Overall, the hunter education research suggests that the fewer barriers students face after completing a course, the more likely they will be to purchase a license and hunt. As such, one of the recommendations prompted by the study is for agencies to obtain funding in order to issue at the conclusion of each course a hunting license to all students who successfully complete hunter education. Whether or not this means a nominal fee applied to courses currently offered for free would likely vary by state; however, the data suggest that students will be substantially more likely to continue their involvement in hunting if they leave a course fully licensed and ready to head into the woods. Other recommendations include the distribution of “one-stop shop” information on how to begin hunting, the need for agencies to maintain contact with new hunters through a dedicated email list, and the need to encourage hunter education classmates to keep in touch, especially for future hunting trips together.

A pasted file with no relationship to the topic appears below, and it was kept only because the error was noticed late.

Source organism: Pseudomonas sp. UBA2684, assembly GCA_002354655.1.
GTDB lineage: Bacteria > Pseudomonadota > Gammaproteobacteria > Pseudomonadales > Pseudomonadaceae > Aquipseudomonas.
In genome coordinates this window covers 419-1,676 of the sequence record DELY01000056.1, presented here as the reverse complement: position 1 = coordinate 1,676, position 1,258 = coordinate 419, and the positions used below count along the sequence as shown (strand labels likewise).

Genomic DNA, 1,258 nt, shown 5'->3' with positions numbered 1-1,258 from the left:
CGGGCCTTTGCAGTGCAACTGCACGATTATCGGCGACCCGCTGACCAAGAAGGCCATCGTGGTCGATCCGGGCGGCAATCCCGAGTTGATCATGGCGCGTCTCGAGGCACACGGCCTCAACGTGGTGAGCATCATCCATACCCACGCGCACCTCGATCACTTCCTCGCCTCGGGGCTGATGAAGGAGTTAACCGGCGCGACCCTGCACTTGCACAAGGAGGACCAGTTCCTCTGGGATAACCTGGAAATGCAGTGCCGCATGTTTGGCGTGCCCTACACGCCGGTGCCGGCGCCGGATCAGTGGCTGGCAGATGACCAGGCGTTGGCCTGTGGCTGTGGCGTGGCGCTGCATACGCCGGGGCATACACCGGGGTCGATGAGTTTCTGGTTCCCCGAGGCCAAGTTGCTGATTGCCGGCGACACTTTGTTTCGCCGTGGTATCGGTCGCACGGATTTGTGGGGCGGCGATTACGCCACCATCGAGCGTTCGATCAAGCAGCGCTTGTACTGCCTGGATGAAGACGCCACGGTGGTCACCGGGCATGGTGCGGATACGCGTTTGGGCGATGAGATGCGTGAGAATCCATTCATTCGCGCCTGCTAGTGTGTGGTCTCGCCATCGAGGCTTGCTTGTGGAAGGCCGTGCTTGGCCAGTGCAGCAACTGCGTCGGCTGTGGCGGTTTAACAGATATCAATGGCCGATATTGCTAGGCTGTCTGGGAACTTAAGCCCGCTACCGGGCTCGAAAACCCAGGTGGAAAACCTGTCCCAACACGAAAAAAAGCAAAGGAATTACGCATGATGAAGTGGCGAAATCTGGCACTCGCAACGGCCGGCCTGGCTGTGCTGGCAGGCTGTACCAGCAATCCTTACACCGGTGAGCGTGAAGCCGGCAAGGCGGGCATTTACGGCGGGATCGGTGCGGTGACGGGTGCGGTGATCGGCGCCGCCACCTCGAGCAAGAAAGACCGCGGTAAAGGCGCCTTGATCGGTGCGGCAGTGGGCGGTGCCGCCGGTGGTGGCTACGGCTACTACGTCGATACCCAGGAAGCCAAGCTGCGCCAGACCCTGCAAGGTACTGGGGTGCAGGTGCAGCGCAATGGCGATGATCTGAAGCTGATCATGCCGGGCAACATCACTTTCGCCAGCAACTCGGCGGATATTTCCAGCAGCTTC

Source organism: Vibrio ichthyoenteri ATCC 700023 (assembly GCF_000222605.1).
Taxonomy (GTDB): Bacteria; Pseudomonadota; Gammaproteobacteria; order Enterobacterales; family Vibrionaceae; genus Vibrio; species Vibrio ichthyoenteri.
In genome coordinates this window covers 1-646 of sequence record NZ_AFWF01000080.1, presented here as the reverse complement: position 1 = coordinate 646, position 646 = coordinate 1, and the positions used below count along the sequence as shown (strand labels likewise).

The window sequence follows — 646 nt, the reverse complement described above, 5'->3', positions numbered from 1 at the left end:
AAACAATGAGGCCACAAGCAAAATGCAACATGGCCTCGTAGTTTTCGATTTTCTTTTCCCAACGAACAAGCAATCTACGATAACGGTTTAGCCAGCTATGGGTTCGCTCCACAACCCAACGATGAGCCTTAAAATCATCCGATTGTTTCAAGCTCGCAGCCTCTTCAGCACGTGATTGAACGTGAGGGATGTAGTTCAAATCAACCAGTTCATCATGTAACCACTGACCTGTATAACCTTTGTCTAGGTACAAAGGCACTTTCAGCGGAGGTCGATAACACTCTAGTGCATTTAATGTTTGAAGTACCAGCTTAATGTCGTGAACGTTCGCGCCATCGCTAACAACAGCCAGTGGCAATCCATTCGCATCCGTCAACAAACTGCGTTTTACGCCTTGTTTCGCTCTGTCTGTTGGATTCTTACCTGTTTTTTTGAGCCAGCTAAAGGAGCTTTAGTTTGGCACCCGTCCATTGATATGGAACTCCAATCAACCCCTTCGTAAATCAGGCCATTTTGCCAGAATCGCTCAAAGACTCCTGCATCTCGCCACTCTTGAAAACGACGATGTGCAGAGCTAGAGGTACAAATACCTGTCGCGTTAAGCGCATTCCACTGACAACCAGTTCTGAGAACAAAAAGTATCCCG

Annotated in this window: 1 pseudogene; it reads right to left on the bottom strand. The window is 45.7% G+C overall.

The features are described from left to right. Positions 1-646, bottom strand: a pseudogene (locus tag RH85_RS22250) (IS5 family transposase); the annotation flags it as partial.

The full report for the hunter education study can be accessed here.
Evaluating Apprentice Licenses as a Hunter Recruitment Strategy
In the second HHP grant-funded study, Responsive Management conducted five focus groups and a telephone survey to examine a population of potential hunters one step removed from hunter education: holders of apprentice licenses, which exempt prospective hunters from state hunter safety certification requirements while they hunt with mentors or other properly licensed individuals. The research involved five states, three of which (Kentucky, Virginia, and South Carolina) offer apprentice licenses as a one-time exemption, and two of which (Alabama and Georgia) sell apprentice licenses without a limit on the number a sportsman can purchase.